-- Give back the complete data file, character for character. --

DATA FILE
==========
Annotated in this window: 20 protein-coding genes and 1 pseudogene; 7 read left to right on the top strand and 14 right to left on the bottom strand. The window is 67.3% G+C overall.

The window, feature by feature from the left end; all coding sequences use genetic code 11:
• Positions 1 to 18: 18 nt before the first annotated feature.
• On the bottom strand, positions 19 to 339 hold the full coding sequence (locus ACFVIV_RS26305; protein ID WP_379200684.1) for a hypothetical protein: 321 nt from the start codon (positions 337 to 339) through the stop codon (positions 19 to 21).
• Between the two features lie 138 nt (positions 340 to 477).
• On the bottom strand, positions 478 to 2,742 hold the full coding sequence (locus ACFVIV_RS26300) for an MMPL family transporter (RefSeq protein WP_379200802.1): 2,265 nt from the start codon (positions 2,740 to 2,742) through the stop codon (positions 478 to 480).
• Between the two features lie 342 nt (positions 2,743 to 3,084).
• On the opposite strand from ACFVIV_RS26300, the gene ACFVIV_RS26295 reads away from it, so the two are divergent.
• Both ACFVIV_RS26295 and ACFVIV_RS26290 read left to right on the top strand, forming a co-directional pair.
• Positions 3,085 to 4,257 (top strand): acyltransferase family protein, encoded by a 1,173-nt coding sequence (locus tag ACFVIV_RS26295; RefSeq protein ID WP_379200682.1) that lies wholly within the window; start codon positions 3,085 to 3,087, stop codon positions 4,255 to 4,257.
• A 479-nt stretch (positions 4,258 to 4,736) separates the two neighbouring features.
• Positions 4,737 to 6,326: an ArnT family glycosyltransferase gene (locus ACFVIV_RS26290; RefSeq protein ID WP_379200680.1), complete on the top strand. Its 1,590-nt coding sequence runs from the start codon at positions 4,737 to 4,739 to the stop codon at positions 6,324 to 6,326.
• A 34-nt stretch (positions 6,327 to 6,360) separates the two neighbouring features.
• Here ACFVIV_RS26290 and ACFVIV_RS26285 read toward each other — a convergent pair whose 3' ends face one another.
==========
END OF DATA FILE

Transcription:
Annotated in this window: 20 protein-coding genes and 1 pseudogene; 7 read left to right on the top strand and 14 right to left on the bottom strand. The window is 67.3% G+C overall.

The window, feature by feature from the left end; all coding sequences use genetic code 11:
• Positions 1 to 18: 18 nt before the first annotated feature.
• On the bottom strand, positions 19 to 339 hold the full coding sequence (locus ACFVIV_RS26305; protein ID WP_379200684.1) for a hypothetical protein: 321 nt from the start codon (positions 337 to 339) through the stop codon (positions 19 to 21).
• Between the two features lie 138 nt (positions 340 to 477).
• On the bottom strand, positions 478 to 2,742 hold the full coding sequence (locus ACFVIV_RS26300) for an MMPL family transporter (RefSeq protein WP_379200802.1): 2,265 nt from the start codon (positions 2,740 to 2,742) through the stop codon (positions 478 to 480).
• Between the two features lie 342 nt (positions 2,743 to 3,084).
• On the opposite strand from ACFVIV_RS26300, the gene ACFVIV_RS26295 reads away from it, so the two are divergent.
• Both ACFVIV_RS26295 and ACFVIV_RS26290 read left to right on the top strand, forming a co-directional pair.
• Positions 3,085 to 4,257 (top strand): acyltransferase family protein, encoded by a 1,173-nt coding sequence (locus tag ACFVIV_RS26295; RefSeq protein ID WP_379200682.1) that lies wholly within the window; start codon positions 3,085 to 3,087, stop codon positions 4,255 to 4,257.
• A 479-nt stretch (positions 4,258 to 4,736) separates the two neighbouring features.
• Positions 4,737 to 6,326: an ArnT family glycosyltransferase gene (locus ACFVIV_RS26290; RefSeq protein ID WP_379200680.1), complete on the top strand. Its 1,590-nt coding sequence runs from the start codon at positions 4,737 to 4,739 to the stop codon at positions 6,324 to 6,326.
• A 34-nt stretch (positions 6,327 to 6,360) separates the two neighbouring features.
• Here ACFVIV_RS26290 and ACFVIV_RS26285 read toward each other — a convergent pair whose 3' ends face one another.